Jessica Tuomela

2000 Sydney; 2004 Athens; 2008 Beijing – Jessica Tuomela


Jessica Tuomela is an Olympic veteran.

The 26-year-old Cambridge woman competed not once, twice but three times in the Paralympics.

Tuomela is a sprinter and in the 2000 Games she won a silver medal in the 50 metre freestyle. In 2004 in Athens, she came in fourth in 50 metre free, while in 2008 in Beijing she placed ninth in 50 metre free and eighth in 100 metre freestyle.

Tuomela is a blind swimmer. The Sault Ste. Marie native lost her sight as a toddler to cancer.

Tuomela moved to Brantford to attend the W. Ross Macdonald School for the blind when she was 12. It was there that she learned to swim.

“I thought, ‘Wow I’m good at this’,’’ she said.

After three years in Brantford, Tuomela went back to Sault Ste. Marie to finish high school and returned to southern Ontario to attend Wilfrid Laurier University. Plus, she wanted to swim and Laurier was the home of the national swim centre.

It was in the Laurier pool and with ROW that Tuomela honed her skills in the pool as a freestyle specialist. She trained five days a week with the help of a tapper – a person who gently taps her head with a stick anchored in foam to signify that the pool wall is near.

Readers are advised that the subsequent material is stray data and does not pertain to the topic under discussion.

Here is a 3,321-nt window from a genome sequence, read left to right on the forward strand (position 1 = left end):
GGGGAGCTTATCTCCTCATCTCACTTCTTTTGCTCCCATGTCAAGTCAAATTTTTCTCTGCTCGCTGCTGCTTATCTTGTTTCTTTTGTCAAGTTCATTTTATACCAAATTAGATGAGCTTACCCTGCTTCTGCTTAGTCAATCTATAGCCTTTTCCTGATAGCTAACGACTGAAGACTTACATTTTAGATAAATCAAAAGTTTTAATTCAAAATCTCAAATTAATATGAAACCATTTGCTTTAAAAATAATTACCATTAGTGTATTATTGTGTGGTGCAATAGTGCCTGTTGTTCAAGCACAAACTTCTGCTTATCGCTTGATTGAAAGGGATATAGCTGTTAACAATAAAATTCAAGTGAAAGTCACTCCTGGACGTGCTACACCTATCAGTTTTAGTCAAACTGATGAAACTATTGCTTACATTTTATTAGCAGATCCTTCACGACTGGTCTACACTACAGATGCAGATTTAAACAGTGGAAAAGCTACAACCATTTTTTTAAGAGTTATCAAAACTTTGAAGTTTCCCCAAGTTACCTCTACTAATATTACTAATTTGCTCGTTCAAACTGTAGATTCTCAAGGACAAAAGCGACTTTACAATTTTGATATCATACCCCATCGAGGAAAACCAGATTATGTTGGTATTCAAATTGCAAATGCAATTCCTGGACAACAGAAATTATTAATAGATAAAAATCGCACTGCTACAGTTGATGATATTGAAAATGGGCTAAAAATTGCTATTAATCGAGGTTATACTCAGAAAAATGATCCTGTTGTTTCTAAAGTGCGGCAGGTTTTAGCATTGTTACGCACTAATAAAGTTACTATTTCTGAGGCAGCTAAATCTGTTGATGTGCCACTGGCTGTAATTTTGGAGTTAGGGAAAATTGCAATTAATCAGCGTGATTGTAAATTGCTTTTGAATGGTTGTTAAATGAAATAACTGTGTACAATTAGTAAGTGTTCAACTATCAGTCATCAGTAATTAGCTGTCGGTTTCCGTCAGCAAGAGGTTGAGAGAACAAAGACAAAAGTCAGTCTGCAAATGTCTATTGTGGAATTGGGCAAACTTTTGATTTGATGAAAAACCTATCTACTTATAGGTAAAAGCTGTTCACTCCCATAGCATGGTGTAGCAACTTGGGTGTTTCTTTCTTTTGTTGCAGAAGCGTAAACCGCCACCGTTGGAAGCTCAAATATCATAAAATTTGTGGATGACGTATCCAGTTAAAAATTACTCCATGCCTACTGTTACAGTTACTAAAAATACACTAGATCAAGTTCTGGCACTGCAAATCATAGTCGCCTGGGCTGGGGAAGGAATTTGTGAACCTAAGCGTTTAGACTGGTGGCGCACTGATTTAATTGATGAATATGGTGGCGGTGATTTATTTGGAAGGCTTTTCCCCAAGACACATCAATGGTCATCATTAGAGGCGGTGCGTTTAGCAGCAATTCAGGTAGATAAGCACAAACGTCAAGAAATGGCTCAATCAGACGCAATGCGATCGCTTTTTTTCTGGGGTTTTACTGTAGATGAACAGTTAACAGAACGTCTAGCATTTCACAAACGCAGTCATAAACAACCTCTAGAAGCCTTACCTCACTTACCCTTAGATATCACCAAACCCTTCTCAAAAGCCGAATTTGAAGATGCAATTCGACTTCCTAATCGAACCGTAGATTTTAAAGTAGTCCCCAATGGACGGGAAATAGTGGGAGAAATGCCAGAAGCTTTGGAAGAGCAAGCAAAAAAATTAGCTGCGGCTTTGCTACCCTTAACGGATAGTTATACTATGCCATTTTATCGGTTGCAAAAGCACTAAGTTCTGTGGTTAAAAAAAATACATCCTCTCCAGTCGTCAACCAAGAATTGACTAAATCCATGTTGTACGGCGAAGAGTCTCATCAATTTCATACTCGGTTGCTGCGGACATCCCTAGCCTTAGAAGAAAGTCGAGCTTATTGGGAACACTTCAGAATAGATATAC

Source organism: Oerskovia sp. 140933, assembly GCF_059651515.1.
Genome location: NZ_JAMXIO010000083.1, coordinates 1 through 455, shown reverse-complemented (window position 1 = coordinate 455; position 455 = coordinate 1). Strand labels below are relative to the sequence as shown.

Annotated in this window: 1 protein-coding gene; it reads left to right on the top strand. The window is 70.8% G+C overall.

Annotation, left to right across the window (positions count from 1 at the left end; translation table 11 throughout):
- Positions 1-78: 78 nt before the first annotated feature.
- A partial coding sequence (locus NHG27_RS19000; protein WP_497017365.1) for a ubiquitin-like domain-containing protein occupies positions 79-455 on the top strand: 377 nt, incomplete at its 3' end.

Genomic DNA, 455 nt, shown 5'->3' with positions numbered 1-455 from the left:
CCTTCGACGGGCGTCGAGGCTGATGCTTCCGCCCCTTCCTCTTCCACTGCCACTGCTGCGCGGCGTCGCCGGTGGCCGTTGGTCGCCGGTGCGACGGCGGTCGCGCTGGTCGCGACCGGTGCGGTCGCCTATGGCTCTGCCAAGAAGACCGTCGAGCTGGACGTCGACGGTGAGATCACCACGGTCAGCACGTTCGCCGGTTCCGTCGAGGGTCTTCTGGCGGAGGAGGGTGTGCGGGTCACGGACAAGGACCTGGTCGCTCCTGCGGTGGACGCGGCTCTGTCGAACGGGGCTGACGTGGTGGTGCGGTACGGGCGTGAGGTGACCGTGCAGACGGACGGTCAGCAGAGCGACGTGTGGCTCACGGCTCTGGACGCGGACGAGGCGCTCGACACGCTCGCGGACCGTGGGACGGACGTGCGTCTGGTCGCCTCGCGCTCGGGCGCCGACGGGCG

During her swimming career, she had a few accidents when she didn’t feel the tap such as chipping her teeth and a few concussions.

For her first Olympics, her mother, Sophia was her tapper and in 2004 and 2008, her best friend since childhood Christena Hurley was the tapper. Both women attended Laurier together.

Tuomela recalls how nervous she was at her first Olympic trials in Montreal in 2000.

“It was a little overwhelming,’’ said Tuomela, who was 17 at the time.

In Sydney, Tuomela remembers “everything being new and exciting but I had to stay focused,’’ she said.

When Tuomela went to the 2008 Games in Beijing, she knew they would be her last Olympics.

“At some point you have to stop. It’s a hard decision but Beijing didn’t go as I planned,’’ said Tuomela, who came in ninth overall. The top eight swimmers moved on to the finals.

Tuomela said swimming was difficult but worth the effort. She said the sport taught her life skills of time management, commitment, and perseverance. Being in the pool also taught her to set goals and achieve them, she said.

Tuomela will soon graduate from the Canadian College of Massage and Hydrotherapy in Cambridge and hopes to work with athletes.

“I really don’t want to be on deck but behind the scenes,’’ she said.

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